Christine Sanchez, who expects to graduate in December from the School of Architecture at USF in Tampa, recently won third prize in a national competition to design a home for an aging population.
Her innovative design uses a teakwood paneling "envelope" around the house that starts as a ramp, then becomes the deck, and wraps around to become the walls and roof.
The home also is sustainably designed. It is oriented to the northeast to avoid glaring sun. The angled roof allows for solar panels and rainwater collection.
Sanchez, 23, said her grandfather inspired her to design a home where a resident could age in place. "He lived in Puerto Rico, and there's a very negative connotation to placing the elderly in homes in Latin American culture," she said. "All his children lived in the States, he was alone and in a wheelchair, and he had to go into a nursing home in Puerto Rico."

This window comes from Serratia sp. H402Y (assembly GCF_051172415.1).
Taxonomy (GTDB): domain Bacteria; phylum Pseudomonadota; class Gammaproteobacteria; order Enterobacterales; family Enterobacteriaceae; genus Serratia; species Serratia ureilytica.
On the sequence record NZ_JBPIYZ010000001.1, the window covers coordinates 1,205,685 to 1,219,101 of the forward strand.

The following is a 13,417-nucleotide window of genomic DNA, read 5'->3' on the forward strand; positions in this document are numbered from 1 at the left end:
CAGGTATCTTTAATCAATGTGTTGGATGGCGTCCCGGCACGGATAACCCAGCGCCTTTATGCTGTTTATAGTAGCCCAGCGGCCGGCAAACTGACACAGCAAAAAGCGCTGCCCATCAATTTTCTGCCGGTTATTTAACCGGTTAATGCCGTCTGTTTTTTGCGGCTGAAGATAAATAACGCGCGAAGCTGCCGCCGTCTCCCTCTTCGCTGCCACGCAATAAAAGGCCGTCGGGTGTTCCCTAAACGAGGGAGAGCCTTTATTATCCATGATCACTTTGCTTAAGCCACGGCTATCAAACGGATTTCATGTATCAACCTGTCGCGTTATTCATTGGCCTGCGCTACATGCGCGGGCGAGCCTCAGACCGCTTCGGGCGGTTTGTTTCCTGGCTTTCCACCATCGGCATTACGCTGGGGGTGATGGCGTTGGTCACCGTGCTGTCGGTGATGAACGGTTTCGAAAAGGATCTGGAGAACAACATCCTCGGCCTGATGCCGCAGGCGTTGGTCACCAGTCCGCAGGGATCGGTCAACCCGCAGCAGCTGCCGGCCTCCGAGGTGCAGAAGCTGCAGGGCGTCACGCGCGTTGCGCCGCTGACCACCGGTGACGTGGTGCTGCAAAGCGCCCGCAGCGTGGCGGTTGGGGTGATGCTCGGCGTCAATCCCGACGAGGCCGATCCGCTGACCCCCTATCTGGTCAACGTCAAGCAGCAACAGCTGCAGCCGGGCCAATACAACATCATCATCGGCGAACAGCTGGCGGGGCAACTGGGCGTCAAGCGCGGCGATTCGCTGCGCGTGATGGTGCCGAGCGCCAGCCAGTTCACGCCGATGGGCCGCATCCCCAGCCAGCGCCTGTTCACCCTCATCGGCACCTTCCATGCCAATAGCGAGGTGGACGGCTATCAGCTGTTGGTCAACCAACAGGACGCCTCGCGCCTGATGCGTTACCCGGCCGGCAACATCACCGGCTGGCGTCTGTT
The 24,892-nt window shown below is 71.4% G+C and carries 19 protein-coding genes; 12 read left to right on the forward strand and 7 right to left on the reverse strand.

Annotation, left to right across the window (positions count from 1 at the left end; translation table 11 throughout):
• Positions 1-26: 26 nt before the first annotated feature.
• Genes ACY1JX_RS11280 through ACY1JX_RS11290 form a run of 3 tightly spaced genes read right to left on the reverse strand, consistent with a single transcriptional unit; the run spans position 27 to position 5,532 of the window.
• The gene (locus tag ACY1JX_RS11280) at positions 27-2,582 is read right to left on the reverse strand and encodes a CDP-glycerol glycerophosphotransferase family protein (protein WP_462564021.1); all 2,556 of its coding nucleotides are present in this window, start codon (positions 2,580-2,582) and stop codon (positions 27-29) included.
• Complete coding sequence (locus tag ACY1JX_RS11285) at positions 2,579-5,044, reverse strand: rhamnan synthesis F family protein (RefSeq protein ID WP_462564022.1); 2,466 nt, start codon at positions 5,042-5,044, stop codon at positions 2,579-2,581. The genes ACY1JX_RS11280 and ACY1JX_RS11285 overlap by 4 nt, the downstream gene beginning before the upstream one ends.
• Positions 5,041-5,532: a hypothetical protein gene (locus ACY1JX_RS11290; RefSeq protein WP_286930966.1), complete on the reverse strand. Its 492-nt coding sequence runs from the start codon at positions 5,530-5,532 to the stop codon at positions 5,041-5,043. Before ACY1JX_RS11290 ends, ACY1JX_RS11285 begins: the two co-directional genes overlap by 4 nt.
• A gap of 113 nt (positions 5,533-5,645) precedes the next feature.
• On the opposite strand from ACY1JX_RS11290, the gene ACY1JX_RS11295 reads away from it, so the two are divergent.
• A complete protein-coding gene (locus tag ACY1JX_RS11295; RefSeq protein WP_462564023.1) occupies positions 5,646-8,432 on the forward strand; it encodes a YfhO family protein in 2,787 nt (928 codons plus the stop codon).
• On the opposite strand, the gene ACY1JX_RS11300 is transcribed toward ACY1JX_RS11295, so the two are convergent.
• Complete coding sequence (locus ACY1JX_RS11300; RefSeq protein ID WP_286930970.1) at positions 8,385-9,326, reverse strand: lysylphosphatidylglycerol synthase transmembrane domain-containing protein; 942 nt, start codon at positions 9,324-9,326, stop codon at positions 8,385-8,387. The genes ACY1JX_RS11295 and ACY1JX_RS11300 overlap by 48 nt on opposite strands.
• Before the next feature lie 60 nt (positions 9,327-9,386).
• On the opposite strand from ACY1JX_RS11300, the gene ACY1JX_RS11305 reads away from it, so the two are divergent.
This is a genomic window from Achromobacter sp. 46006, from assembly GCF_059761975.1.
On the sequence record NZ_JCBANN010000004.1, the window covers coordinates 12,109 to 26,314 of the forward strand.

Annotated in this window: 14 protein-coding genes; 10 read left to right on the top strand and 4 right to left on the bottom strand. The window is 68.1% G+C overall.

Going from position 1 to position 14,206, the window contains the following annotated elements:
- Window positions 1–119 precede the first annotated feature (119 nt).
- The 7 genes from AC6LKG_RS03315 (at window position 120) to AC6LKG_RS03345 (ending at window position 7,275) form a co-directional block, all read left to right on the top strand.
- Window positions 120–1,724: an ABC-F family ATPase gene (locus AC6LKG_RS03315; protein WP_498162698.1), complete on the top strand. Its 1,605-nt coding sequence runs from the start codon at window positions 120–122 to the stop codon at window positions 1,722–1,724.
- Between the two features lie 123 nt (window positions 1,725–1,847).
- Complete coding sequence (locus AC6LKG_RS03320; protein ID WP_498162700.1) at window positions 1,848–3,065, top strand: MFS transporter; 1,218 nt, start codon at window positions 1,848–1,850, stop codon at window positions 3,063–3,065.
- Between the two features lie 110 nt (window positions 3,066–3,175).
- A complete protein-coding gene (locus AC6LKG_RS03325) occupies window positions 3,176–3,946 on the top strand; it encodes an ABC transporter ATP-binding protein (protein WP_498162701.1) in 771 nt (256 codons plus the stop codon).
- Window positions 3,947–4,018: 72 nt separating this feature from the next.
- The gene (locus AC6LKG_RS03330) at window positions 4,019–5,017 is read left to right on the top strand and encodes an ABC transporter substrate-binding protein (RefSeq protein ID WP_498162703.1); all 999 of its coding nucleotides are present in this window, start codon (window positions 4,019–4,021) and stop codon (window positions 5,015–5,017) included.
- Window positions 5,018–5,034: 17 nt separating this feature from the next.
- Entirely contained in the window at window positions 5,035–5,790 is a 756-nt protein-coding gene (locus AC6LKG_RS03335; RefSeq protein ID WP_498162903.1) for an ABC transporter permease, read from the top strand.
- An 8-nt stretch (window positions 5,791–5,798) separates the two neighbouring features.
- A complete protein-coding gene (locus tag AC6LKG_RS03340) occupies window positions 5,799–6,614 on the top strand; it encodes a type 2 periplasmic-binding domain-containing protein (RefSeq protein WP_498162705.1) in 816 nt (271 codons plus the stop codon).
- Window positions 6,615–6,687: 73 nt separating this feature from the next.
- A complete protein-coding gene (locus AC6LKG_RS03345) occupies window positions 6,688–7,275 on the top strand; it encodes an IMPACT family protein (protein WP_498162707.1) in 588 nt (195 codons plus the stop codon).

In her winning project, the ramp and porch provide wheelchair accessibility as well as "security, comfort and memory," she said in her thesis statement. The user is free to access all parts of the property, which provides "a sense of security and ownership." The seamless transition from indoor to outdoor "serves to visually acknowledge the outdoor space and the memories and times spent outside."
Sanchez received $750 in the Ethel Andrus Percy House of Freedom Design Competition, which attracted entries from more than 40 schools. The competition is sponsored by AARP and the American Institute of Architecture Students. The competition highlights aging in place with dignity; universal design; and accommodating the needs of a family regardless of age and ability.